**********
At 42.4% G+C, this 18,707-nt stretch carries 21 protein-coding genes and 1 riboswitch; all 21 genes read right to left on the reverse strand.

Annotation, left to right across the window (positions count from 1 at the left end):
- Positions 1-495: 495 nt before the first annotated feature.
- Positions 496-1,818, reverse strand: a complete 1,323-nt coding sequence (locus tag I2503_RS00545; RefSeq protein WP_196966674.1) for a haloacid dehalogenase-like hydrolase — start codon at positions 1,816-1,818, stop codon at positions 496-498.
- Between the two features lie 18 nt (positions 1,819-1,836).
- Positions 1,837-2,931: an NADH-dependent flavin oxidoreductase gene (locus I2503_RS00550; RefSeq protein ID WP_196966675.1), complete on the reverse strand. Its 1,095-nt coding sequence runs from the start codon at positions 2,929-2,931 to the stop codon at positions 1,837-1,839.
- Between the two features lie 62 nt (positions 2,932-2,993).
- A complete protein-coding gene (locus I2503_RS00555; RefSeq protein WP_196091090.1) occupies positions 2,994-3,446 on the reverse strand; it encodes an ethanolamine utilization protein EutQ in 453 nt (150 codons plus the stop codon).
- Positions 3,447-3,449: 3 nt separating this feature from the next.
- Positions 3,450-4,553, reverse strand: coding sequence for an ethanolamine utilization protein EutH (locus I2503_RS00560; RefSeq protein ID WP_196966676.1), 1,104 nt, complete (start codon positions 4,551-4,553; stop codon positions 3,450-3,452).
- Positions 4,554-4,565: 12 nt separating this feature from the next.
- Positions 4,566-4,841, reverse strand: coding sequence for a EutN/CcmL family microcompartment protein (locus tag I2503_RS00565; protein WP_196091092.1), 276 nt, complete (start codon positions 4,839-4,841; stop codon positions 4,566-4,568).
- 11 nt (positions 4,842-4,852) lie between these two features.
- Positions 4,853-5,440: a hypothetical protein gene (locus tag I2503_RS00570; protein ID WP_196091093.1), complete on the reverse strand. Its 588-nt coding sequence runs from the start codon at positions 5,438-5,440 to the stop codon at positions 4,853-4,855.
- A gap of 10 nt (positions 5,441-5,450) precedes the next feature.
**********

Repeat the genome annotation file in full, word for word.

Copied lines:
At 42.4% G+C, this 18,707-nt stretch carries 21 protein-coding genes and 1 riboswitch; all 21 genes read right to left on the reverse strand.

Annotation, left to right across the window (positions count from 1 at the left end):
- Positions 1-495: 495 nt before the first annotated feature.
- Positions 496-1,818, reverse strand: a complete 1,323-nt coding sequence (locus tag I2503_RS00545; RefSeq protein WP_196966674.1) for a haloacid dehalogenase-like hydrolase — start codon at positions 1,816-1,818, stop codon at positions 496-498.
- Between the two features lie 18 nt (positions 1,819-1,836).
- Positions 1,837-2,931: an NADH-dependent flavin oxidoreductase gene (locus I2503_RS00550; RefSeq protein ID WP_196966675.1), complete on the reverse strand. Its 1,095-nt coding sequence runs from the start codon at positions 2,929-2,931 to the stop codon at positions 1,837-1,839.
- Between the two features lie 62 nt (positions 2,932-2,993).
- A complete protein-coding gene (locus I2503_RS00555; RefSeq protein WP_196091090.1) occupies positions 2,994-3,446 on the reverse strand; it encodes an ethanolamine utilization protein EutQ in 453 nt (150 codons plus the stop codon).
- Positions 3,447-3,449: 3 nt separating this feature from the next.
- Positions 3,450-4,553, reverse strand: coding sequence for an ethanolamine utilization protein EutH (locus I2503_RS00560; RefSeq protein ID WP_196966676.1), 1,104 nt, complete (start codon positions 4,551-4,553; stop codon positions 3,450-3,452).
- Positions 4,554-4,565: 12 nt separating this feature from the next.
- Positions 4,566-4,841, reverse strand: coding sequence for a EutN/CcmL family microcompartment protein (locus tag I2503_RS00565; protein WP_196091092.1), 276 nt, complete (start codon positions 4,839-4,841; stop codon positions 4,566-4,568).
- 11 nt (positions 4,842-4,852) lie between these two features.
- Positions 4,853-5,440: a hypothetical protein gene (locus tag I2503_RS00570; protein ID WP_196091093.1), complete on the reverse strand. Its 588-nt coding sequence runs from the start codon at positions 5,438-5,440 to the stop codon at positions 4,853-4,855.
- A gap of 10 nt (positions 5,441-5,450) precedes the next feature.